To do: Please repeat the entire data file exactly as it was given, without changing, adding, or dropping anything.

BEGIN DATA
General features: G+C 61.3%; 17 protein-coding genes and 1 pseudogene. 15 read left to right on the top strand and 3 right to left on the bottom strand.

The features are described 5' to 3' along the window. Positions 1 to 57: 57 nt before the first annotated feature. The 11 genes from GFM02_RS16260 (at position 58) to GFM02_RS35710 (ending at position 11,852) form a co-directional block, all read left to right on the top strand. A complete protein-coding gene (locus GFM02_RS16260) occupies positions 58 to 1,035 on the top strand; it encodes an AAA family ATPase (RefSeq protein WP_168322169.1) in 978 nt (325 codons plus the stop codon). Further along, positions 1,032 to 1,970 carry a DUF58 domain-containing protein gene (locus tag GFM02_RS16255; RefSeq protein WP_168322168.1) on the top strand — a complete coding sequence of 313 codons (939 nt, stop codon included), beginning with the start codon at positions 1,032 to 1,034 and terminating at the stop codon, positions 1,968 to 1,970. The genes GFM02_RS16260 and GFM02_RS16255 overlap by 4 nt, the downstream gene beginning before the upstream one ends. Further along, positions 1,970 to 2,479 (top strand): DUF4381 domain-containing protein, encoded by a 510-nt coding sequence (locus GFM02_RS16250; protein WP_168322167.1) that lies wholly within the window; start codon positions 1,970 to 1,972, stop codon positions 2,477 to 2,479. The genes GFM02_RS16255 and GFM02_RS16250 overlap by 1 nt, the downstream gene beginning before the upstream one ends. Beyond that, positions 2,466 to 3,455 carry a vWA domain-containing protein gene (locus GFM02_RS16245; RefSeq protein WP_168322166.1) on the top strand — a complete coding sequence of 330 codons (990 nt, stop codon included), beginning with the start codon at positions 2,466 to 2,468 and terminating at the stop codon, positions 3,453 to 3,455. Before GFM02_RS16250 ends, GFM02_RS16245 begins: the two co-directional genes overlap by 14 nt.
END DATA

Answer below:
General features: G+C 61.3%; 17 protein-coding genes and 1 pseudogene. 15 read left to right on the top strand and 3 right to left on the bottom strand.

The features are described 5' to 3' along the window. Positions 1 to 57: 57 nt before the first annotated feature. The 11 genes from GFM02_RS16260 (at position 58) to GFM02_RS35710 (ending at position 11,852) form a co-directional block, all read left to right on the top strand. A complete protein-coding gene (locus GFM02_RS16260) occupies positions 58 to 1,035 on the top strand; it encodes an AAA family ATPase (RefSeq protein WP_168322169.1) in 978 nt (325 codons plus the stop codon). Further along, positions 1,032 to 1,970 carry a DUF58 domain-containing protein gene (locus tag GFM02_RS16255; RefSeq protein WP_168322168.1) on the top strand — a complete coding sequence of 313 codons (939 nt, stop codon included), beginning with the start codon at positions 1,032 to 1,034 and terminating at the stop codon, positions 1,968 to 1,970. The genes GFM02_RS16260 and GFM02_RS16255 overlap by 4 nt, the downstream gene beginning before the upstream one ends. Further along, positions 1,970 to 2,479 (top strand): DUF4381 domain-containing protein, encoded by a 510-nt coding sequence (locus GFM02_RS16250; protein WP_168322167.1) that lies wholly within the window; start codon positions 1,970 to 1,972, stop codon positions 2,477 to 2,479. The genes GFM02_RS16255 and GFM02_RS16250 overlap by 1 nt, the downstream gene beginning before the upstream one ends. Beyond that, positions 2,466 to 3,455 carry a vWA domain-containing protein gene (locus GFM02_RS16245; RefSeq protein WP_168322166.1) on the top strand — a complete coding sequence of 330 codons (990 nt, stop codon included), beginning with the start codon at positions 2,466 to 2,468 and terminating at the stop codon, positions 3,453 to 3,455. Before GFM02_RS16250 ends, GFM02_RS16245 begins: the two co-directional genes overlap by 14 nt.